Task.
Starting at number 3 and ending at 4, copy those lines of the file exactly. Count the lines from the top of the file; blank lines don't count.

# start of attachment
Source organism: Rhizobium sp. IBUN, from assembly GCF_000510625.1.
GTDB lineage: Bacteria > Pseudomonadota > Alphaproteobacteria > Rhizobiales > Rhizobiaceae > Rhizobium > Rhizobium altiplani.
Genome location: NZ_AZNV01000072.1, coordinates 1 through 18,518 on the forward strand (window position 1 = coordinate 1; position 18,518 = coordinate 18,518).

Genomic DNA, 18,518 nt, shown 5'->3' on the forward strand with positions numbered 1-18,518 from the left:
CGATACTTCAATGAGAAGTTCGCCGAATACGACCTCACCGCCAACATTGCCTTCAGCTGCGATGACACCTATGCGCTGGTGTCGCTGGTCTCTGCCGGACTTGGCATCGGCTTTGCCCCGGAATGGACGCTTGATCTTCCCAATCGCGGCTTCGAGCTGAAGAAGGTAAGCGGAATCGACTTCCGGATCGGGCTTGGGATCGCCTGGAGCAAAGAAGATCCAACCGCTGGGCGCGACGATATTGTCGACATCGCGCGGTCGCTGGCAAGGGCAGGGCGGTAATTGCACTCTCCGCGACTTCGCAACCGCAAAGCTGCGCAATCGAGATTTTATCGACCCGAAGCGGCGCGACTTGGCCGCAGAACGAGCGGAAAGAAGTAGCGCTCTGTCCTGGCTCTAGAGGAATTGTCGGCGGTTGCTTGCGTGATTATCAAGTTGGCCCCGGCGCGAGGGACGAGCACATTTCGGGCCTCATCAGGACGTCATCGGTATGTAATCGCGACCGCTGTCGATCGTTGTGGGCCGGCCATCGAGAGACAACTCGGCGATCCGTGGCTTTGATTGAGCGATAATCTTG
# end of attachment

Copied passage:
Genome location: NZ_AZNV01000072.1, coordinates 1 through 18,518 on the forward strand (window position 1 = coordinate 1; position 18,518 = coordinate 18,518).

Genomic DNA, 18,518 nt, shown 5'->3' on the forward strand with positions numbered 1-18,518 from the left: